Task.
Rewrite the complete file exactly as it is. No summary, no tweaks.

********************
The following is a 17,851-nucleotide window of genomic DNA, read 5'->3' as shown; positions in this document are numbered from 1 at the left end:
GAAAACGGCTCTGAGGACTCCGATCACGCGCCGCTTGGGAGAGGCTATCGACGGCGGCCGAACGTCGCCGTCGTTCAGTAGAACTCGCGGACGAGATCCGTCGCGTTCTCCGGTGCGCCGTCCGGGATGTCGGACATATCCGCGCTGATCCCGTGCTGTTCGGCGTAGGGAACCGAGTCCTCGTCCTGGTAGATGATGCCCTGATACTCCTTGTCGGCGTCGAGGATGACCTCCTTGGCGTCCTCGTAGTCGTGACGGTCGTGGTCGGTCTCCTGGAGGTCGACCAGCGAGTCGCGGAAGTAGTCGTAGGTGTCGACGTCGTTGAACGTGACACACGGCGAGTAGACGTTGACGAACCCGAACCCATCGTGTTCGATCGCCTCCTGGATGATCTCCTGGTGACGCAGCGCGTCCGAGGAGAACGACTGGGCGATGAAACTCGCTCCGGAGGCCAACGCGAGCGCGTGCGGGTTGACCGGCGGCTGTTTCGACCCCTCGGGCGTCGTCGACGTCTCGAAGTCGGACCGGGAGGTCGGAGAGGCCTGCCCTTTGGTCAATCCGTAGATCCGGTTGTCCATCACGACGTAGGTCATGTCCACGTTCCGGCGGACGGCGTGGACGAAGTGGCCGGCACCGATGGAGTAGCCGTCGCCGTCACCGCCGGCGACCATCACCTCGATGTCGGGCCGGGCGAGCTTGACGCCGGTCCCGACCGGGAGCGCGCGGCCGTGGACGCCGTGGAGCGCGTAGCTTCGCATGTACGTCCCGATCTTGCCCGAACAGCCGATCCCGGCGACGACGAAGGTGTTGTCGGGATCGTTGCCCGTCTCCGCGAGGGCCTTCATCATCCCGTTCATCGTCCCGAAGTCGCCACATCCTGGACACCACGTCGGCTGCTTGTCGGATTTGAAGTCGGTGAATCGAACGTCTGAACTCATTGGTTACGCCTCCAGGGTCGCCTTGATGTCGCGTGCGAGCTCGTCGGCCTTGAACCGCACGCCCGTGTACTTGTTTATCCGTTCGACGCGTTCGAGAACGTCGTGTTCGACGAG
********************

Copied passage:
The following is a 17,851-nucleotide window of genomic DNA, read 5'->3' as shown; positions in this document are numbered from 1 at the left end:
GAAAACGGCTCTGAGGACTCCGATCACGCGCCGCTTGGGAGAGGCTATCGACGGCGGCCGAACGTCGCCGTCGTTCAGTAGAACTCGCGGACGAGATCCGTCGCGTTCTCCGGTGCGCCGTCCGGGATGTCGGACATATCCGCGCTGATCCCGTGCTGTTCGGCGTAGGGAACCGAGTCCTCGTCCTGGTAGATGATGCCCTGATACTCCTTGTCGGCGTCGAGGATGACCTCCTTGGCGTCCTCGTAGTCGTGACGGTCGTGGTCGGTCTCCTGGAGGTCGACCAGCGAGTCGCGGAAGTAGTCGTAGGTGTCGACGTCGTTGAACGTGACACACGGCGAGTAGACGTTGACGAACCCGAACCCATCGTGTTCGATCGCCTCCTGGATGATCTCCTGGTGACGCAGCGCGTCCGAGGAGAACGACTGGGCGATGAAACTCGCTCCGGAGGCCAACGCGAGCGCGTGCGGGTTGACCGGCGGCTGTTTCGACCCCTCGGGCGTCGTCGACGTCTCGAAGTCGGACCGGGAGGTCGGAGAGGCCTGCCCTTTGGTCAATCCGTAGATCCGGTTGTCCATCACGACGTAGGTCATGTCCACGTTCCGGCGGACGGCGTGGACGAAGTGGCCGGCACCGATGGAGTAGCCGTCGCCGTCACCGCCGGCGACCATCACCTCGATGTCGGGCCGGGCGAGCTTGACGCCGGTCCCGACCGGGAGCGCGCGGCCGTGGACGCCGTGGAGCGCGTAGCTTCGCATGTACGTCCCGATCTTGCCCGAACAGCCGATCCCGGCGACGACGAAGGTGTTGTCGGGATCGTTGCCCGTCTCCGCGAGGGCCTTCATCATCCCGTTCATCGTCCCGAAGTCGCCACATCCTGGACACCACGTCGGCTGCTTGTCGGATTTGAAGTCGGTGAATCGAACGTCTGAACTCATTGGTTACGCCTCCAGGGTCGCCTTGATGTCGCGTGCGAGCTCGTCGGCCTTGAACCGCACGCCCGTGTACTTGTTTATCCGTTCGACGCGTTCGAGAACGTCGTGTTCGACGAG